Imaging and acetylcholinesterase inhibitor response in dementia with Lewy bodies

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Abstract

Acetylcholinesterase inhibitors are commonly used to treat patients with dementia with Lewy bodies. Hippocampal atrophy on magnetic resonance imaging and amyloid-β load on positron emission tomography are associated with the Alzheimer's disease-related pathology in patients with dementia with Lewy bodies. To date, few studies have investigated imaging markers that predict treatment response in patients with dementia with Lewy bodies. Our objective was to determine whether imaging markers of Alzheimer's disease-related pathology such as hippocampal volume, brain amyloid-β load on 11C Pittsburgh compound B positron emission tomography predict treatment response to acetylcholinesterase inhibitors in patients with dementia with Lewy bodies. We performed a retrospective analysis on consecutive treatment-naive patients with dementia with Lewy bodies (n=54) from the Mayo Clinic Alzheimer's Disease Research Centre who subsequently received acetylcholinesterase inhibitors and underwent magnetic resonance imaging with hippocampal volumetry. Baseline and follow-up assessments were obtained with the Mattis Dementia Rating Scale. Subjects were divided into three groups (reliable improvement, stable or reliable decline) using Dementia Rating Scale reliable change indices determined previously. Associations between hippocampal volumes and treatment response were tested with analysis of covariance adjusting for baseline Dementia Rating Scale, age, gender, magnetic resonance field strength and Dementia Rating Scale interval. Seven subjects underwent 11C Pittsburgh compound B imaging within 12 weeks of magnetic resonance imaging. Global cortical 11C Pittsburgh compound B retention (scaled to cerebellar retention) was calculated in these patients. Using a conservative psychometric method of assessing treatment response, there were 12 patients with reliable decline, 29 stable cases and 13 patients with reliable improvement. The improvers had significantly larger hippocampi than those that declined (P=0.02) and the stable (P=0.04) group. An exploratory analysis demonstrated larger grey matter volumes in the temporal and parietal lobes in improvers compared with those who declined (P<0.05). The two patients who had a positive 11C Pittsburgh compound B positron emission tomography scan declined and those who had a negative 11C Pittsburgh compound B positron emission tomography scan improved or were stable after treatment. Patients with dementia with Lewy bodies who do not have the imaging features of coexistent Alzheimer's disease-related pathology are more likely to cognitively improve with acetylcholinesterase inhibitor treatment.

Original languageEnglish (US)
Pages (from-to)2470-2477
Number of pages8
JournalBrain
Volume135
Issue number8
DOIs
StatePublished - Aug 2012

Fingerprint

Lewy Body Disease
Cholinesterase Inhibitors
Positron-Emission Tomography
Dementia
Alzheimer Disease
Magnetic Resonance Imaging
Pathology
Amyloid
Therapeutics
Imaging
Parietal Lobe
Temporal Lobe
Magnetic Fields
Psychometrics
Atrophy
Hippocampus
Magnetic Resonance Spectroscopy
2-(4'-(methylamino)phenyl)-6-hydroxybenzothiazole
Pittsburgh

Keywords

  • acetylcholinesterase inhibitors
  • amyloid
  • dementia with Lewy bodies
  • MRI
  • PET
  • PiB

ASJC Scopus subject areas

  • Clinical Neurology
  • Arts and Humanities (miscellaneous)

Cite this

@article{f5a070f6005f47fb83a4106a3d5437ac,
title = "Imaging and acetylcholinesterase inhibitor response in dementia with Lewy bodies",
abstract = "Acetylcholinesterase inhibitors are commonly used to treat patients with dementia with Lewy bodies. Hippocampal atrophy on magnetic resonance imaging and amyloid-β load on positron emission tomography are associated with the Alzheimer's disease-related pathology in patients with dementia with Lewy bodies. To date, few studies have investigated imaging markers that predict treatment response in patients with dementia with Lewy bodies. Our objective was to determine whether imaging markers of Alzheimer's disease-related pathology such as hippocampal volume, brain amyloid-β load on 11C Pittsburgh compound B positron emission tomography predict treatment response to acetylcholinesterase inhibitors in patients with dementia with Lewy bodies. We performed a retrospective analysis on consecutive treatment-naive patients with dementia with Lewy bodies (n=54) from the Mayo Clinic Alzheimer's Disease Research Centre who subsequently received acetylcholinesterase inhibitors and underwent magnetic resonance imaging with hippocampal volumetry. Baseline and follow-up assessments were obtained with the Mattis Dementia Rating Scale. Subjects were divided into three groups (reliable improvement, stable or reliable decline) using Dementia Rating Scale reliable change indices determined previously. Associations between hippocampal volumes and treatment response were tested with analysis of covariance adjusting for baseline Dementia Rating Scale, age, gender, magnetic resonance field strength and Dementia Rating Scale interval. Seven subjects underwent 11C Pittsburgh compound B imaging within 12 weeks of magnetic resonance imaging. Global cortical 11C Pittsburgh compound B retention (scaled to cerebellar retention) was calculated in these patients. Using a conservative psychometric method of assessing treatment response, there were 12 patients with reliable decline, 29 stable cases and 13 patients with reliable improvement. The improvers had significantly larger hippocampi than those that declined (P=0.02) and the stable (P=0.04) group. An exploratory analysis demonstrated larger grey matter volumes in the temporal and parietal lobes in improvers compared with those who declined (P<0.05). The two patients who had a positive 11C Pittsburgh compound B positron emission tomography scan declined and those who had a negative 11C Pittsburgh compound B positron emission tomography scan improved or were stable after treatment. Patients with dementia with Lewy bodies who do not have the imaging features of coexistent Alzheimer's disease-related pathology are more likely to cognitively improve with acetylcholinesterase inhibitor treatment.",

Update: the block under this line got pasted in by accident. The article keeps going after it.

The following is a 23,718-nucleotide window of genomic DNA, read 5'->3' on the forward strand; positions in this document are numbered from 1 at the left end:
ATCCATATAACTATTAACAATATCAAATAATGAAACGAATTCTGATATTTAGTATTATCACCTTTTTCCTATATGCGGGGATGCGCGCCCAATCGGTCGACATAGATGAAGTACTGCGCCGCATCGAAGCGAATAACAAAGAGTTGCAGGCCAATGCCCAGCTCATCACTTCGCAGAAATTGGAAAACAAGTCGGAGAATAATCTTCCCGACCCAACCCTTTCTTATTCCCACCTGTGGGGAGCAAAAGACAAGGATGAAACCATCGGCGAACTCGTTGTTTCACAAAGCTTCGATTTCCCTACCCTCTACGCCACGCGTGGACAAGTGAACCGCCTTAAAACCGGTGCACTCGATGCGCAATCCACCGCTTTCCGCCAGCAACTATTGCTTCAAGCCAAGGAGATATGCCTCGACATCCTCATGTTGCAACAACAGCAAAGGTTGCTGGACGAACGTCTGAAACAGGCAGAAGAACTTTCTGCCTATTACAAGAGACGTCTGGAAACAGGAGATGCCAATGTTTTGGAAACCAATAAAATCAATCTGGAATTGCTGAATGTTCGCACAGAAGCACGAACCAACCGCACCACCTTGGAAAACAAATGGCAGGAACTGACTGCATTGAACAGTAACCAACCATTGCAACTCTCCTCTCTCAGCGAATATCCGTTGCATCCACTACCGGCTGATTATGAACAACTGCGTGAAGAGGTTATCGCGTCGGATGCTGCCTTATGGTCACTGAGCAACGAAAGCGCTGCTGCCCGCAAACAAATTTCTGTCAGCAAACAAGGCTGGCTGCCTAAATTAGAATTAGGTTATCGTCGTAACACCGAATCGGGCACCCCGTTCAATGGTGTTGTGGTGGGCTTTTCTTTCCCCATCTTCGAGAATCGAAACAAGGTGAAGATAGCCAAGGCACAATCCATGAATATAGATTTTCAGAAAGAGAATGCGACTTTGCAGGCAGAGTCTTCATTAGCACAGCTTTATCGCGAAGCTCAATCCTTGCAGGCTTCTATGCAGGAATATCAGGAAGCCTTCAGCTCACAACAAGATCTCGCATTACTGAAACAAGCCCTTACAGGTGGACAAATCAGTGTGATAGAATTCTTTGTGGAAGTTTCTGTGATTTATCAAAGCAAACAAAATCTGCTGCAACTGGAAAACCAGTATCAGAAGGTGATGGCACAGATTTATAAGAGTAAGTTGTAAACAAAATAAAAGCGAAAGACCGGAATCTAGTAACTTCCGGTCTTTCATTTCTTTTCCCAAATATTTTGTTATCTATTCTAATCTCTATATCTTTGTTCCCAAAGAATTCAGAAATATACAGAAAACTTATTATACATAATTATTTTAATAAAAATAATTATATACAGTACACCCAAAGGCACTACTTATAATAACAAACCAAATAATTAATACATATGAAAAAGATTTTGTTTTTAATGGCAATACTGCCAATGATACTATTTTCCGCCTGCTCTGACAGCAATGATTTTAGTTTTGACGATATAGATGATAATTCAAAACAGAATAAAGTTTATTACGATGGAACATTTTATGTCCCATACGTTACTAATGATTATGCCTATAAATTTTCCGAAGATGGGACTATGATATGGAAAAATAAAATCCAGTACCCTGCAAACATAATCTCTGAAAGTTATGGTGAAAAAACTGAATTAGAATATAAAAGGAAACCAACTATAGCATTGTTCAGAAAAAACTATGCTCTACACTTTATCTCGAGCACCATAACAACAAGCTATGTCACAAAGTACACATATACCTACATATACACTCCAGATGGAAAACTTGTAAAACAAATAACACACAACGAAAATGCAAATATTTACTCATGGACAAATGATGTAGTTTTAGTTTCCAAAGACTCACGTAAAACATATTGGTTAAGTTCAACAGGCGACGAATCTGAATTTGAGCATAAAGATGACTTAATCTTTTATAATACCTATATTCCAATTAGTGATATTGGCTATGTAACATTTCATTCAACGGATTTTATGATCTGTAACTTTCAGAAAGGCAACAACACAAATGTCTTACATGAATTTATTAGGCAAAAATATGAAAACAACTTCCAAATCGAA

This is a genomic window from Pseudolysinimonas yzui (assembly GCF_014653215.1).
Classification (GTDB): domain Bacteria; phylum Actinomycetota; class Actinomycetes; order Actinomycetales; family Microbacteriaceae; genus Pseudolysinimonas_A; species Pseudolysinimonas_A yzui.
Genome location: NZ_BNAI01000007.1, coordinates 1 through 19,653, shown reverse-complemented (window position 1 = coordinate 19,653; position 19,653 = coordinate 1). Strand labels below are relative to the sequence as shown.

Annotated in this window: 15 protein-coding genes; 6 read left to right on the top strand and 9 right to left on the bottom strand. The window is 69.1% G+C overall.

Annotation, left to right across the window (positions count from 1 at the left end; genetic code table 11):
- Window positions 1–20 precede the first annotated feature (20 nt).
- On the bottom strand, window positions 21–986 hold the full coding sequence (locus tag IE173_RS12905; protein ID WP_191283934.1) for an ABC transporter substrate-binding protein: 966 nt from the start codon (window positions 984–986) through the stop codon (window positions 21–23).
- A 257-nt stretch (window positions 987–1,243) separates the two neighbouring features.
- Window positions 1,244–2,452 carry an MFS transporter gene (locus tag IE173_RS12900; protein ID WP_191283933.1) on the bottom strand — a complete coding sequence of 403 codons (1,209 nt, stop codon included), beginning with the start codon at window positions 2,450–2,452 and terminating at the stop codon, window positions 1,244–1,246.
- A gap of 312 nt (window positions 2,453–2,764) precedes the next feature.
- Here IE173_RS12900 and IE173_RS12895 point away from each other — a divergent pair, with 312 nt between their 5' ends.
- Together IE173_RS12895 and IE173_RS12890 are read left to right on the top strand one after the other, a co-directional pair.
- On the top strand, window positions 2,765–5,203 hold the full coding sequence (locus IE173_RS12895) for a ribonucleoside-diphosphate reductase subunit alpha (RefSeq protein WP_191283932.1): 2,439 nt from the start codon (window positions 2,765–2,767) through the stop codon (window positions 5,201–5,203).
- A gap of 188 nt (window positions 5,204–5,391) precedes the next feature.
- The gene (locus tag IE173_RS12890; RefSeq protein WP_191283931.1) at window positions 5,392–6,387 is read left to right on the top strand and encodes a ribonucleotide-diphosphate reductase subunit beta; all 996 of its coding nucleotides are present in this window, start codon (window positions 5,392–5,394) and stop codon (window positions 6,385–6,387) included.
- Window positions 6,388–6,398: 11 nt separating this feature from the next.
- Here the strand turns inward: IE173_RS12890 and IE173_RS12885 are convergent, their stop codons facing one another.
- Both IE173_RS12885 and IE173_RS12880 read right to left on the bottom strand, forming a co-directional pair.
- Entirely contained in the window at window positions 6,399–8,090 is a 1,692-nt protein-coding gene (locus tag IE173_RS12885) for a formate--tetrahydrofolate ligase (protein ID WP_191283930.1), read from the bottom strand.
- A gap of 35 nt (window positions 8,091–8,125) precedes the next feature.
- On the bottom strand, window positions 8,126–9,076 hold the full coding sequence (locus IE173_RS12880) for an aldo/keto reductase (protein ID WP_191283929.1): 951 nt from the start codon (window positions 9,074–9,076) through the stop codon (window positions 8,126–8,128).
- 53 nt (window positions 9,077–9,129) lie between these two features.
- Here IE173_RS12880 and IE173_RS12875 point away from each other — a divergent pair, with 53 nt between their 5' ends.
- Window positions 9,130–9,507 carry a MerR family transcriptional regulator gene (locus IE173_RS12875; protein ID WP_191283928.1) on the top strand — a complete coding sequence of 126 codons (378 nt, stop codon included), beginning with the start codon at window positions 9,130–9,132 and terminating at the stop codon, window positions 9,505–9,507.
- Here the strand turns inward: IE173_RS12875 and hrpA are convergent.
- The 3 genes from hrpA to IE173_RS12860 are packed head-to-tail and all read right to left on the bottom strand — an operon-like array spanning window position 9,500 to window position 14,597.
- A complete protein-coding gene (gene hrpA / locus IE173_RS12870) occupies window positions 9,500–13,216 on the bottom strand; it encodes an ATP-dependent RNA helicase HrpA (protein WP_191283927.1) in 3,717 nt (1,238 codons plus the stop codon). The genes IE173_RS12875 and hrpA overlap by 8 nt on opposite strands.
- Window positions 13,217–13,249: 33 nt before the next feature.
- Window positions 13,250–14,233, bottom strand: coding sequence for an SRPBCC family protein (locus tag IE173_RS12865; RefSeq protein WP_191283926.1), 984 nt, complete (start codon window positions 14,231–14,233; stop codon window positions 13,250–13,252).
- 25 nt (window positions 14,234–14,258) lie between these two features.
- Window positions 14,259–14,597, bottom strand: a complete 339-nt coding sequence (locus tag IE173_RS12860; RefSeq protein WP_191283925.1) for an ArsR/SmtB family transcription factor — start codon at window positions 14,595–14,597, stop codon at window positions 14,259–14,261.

keywords = "acetylcholinesterase inhibitors, amyloid, dementia with Lewy bodies, MRI, PET, PiB",